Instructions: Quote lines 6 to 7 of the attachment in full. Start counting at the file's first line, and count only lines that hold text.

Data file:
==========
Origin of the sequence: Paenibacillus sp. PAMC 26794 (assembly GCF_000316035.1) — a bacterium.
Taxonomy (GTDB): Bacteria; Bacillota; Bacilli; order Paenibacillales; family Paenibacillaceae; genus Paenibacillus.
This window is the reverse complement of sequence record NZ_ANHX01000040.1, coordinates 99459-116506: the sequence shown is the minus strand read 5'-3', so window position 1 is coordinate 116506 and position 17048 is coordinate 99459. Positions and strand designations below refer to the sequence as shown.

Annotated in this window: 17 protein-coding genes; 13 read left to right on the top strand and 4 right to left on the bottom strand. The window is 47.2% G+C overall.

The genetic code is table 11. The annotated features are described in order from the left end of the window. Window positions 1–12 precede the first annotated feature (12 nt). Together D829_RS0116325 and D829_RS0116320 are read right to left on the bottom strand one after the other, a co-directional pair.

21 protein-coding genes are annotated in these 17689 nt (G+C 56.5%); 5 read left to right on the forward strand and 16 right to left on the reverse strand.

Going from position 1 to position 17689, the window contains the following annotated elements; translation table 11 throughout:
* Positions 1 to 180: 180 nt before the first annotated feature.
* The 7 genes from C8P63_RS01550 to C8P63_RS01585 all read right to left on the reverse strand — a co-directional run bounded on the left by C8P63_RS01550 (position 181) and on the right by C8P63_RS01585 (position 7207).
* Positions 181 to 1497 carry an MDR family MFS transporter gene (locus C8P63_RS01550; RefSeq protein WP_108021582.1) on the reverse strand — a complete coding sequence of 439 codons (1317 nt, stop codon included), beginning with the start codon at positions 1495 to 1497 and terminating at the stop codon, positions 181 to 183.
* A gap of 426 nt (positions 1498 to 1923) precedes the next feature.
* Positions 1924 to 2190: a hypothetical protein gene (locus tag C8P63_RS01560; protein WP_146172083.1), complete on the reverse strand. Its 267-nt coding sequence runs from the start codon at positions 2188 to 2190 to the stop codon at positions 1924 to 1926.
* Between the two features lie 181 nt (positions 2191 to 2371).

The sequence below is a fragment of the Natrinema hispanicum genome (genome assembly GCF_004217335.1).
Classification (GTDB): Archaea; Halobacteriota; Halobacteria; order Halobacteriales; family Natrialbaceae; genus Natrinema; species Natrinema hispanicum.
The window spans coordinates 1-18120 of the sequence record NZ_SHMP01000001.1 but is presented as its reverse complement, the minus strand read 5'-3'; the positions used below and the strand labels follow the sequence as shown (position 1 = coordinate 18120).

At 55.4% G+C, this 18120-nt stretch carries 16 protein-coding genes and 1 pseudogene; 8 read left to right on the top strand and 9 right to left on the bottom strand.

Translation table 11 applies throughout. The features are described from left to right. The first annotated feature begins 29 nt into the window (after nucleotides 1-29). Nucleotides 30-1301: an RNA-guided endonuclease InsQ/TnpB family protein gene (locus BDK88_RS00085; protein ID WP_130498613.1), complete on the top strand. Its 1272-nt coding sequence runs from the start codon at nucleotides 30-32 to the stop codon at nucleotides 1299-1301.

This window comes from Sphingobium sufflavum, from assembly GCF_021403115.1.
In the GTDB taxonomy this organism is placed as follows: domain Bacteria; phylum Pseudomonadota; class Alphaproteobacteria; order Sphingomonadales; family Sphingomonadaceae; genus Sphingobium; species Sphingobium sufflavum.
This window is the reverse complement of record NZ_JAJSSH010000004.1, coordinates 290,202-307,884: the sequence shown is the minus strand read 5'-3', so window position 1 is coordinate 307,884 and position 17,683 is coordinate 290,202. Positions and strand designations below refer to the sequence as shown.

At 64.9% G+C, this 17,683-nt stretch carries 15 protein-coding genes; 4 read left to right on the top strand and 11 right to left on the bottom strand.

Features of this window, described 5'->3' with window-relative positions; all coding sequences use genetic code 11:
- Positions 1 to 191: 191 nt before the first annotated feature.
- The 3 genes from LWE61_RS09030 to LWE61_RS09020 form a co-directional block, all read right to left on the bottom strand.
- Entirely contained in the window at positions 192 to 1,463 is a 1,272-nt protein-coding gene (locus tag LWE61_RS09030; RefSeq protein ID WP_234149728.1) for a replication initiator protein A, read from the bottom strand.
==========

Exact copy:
21 protein-coding genes are annotated in these 17689 nt (G+C 56.5%); 5 read left to right on the forward strand and 16 right to left on the reverse strand.

Going from position 1 to position 17689, the window contains the following annotated elements; translation table 11 throughout: